Germany officially recognises a third gender

German parents are no longer required to choose a gender for their baby after birth. They can simply leave the space blank and opt to choose later on if they wish. The initiative will start in November this year. Although Germany is not as conservative as other European countries, this new law regarding intersex persons may still came as a surprise.

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Third gender babies and intersex people explained?

According to the Intersex Society of North America, around 1 in 2000 babies are born with intersex characteristics or gender ambiguities. Such characteristics can be visible or not, with some anomalies being only chromosomal. The numbers do vary from country to country, but third gender characteristics are more common now.

Having such third gender characteristics can affect hormone levels and sexual development. There was a recent scandal regarding intersex athletes such as the South African, Caster Semenya. The issue was that females who have elevated testosterone levels, in her case due to internal testes, should not be allowed to compete.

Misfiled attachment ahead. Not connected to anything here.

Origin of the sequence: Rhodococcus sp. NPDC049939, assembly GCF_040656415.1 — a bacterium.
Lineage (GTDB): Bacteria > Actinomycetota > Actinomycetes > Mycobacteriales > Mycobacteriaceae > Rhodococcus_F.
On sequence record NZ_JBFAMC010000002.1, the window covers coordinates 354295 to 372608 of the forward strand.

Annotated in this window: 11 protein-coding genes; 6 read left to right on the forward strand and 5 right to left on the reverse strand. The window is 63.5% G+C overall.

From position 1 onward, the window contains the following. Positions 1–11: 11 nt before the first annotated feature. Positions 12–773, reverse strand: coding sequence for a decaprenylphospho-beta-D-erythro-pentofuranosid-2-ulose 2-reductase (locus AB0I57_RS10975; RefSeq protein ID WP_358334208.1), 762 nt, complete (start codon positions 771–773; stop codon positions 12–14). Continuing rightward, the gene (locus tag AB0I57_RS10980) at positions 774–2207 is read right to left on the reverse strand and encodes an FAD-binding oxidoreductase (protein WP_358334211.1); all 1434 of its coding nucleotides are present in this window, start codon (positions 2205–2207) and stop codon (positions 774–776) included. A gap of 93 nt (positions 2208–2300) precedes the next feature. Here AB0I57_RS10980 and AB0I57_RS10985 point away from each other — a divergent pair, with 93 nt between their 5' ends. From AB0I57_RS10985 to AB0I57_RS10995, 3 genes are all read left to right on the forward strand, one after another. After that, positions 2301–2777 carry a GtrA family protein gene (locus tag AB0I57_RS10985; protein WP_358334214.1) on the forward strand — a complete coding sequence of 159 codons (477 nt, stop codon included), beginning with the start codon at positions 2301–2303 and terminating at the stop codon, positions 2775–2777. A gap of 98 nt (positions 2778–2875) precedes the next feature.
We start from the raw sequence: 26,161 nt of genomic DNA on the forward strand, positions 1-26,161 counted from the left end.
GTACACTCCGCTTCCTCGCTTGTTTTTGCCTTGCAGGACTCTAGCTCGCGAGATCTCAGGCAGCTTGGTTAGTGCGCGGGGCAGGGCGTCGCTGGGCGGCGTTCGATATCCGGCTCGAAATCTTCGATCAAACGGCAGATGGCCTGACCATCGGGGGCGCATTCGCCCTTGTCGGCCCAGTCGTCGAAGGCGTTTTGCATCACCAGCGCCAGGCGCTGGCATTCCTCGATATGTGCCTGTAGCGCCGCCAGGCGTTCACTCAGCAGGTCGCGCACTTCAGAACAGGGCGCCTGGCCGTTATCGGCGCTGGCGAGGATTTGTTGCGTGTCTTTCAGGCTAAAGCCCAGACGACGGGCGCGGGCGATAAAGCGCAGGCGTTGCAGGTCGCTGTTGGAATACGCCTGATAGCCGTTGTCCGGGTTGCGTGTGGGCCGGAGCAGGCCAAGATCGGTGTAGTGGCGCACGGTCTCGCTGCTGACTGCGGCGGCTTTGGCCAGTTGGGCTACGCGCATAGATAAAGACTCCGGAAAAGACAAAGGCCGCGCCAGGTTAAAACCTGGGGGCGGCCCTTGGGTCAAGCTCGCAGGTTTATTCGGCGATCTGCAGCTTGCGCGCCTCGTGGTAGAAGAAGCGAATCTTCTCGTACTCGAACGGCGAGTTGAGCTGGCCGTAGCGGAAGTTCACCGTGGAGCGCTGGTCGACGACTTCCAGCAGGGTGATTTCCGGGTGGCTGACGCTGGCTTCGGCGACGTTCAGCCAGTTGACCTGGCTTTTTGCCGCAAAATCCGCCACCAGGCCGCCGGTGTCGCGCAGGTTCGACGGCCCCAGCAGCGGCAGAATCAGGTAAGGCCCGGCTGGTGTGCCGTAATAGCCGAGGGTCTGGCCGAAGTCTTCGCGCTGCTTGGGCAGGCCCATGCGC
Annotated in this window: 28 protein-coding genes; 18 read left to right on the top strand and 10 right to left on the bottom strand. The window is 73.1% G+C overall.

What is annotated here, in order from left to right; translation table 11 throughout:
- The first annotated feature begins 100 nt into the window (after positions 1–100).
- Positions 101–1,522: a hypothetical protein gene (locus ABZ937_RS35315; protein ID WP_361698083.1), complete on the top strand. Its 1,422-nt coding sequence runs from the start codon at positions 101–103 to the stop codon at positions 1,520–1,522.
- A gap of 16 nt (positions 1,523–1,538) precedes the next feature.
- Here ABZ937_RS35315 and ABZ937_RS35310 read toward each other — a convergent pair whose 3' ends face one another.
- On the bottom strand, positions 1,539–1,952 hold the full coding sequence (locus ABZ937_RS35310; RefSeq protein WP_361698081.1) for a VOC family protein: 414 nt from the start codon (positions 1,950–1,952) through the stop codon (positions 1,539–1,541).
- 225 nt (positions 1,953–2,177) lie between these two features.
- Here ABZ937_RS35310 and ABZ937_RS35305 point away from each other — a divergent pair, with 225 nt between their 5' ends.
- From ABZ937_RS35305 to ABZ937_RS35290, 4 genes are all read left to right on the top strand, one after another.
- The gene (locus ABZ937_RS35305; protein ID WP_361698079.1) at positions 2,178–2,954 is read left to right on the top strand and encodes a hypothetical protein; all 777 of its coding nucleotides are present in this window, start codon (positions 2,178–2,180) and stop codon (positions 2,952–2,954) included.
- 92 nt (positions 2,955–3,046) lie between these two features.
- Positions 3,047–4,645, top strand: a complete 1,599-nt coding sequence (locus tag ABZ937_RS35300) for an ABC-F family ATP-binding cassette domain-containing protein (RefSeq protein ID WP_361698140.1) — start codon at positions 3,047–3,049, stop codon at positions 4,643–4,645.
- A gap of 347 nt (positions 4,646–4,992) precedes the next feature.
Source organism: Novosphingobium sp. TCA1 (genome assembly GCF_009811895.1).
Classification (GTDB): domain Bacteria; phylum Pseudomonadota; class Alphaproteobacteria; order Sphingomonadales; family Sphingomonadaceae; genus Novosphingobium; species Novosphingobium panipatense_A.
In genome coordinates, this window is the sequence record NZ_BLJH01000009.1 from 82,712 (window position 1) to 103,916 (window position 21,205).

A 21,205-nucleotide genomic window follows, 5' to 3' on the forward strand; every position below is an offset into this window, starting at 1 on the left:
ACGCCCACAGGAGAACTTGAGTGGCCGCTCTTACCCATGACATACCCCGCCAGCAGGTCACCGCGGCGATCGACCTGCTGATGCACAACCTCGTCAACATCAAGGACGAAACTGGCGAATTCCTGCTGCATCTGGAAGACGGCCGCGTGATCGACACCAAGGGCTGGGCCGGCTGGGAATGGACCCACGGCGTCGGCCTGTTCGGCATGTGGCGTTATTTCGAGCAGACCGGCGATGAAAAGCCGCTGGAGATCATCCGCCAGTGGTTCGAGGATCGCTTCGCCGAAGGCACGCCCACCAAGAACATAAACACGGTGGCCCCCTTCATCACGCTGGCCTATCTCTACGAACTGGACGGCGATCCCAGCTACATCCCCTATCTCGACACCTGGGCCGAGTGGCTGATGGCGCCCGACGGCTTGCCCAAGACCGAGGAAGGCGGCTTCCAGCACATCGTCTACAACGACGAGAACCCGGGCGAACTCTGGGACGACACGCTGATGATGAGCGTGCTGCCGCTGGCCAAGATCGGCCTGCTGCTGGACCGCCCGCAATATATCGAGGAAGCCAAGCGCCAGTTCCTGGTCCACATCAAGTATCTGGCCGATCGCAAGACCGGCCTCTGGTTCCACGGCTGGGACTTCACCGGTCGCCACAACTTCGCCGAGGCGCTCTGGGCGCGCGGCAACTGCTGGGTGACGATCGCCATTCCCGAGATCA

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What are intersex people saying about the new law?

The issue is that the law could be useful, but is it enough? Parents of third gender individuals choose surgery and medication for their children from a very young age. And they do so at the advice of doctors or sexual development experts. But such choices can profoundly affect a person’s physical and psychological development for life.

A few intersex persons were interviewed on Huffpost Live. Their views on the matter is most important because it concerns them directly.

Find out what they had to say on the next page…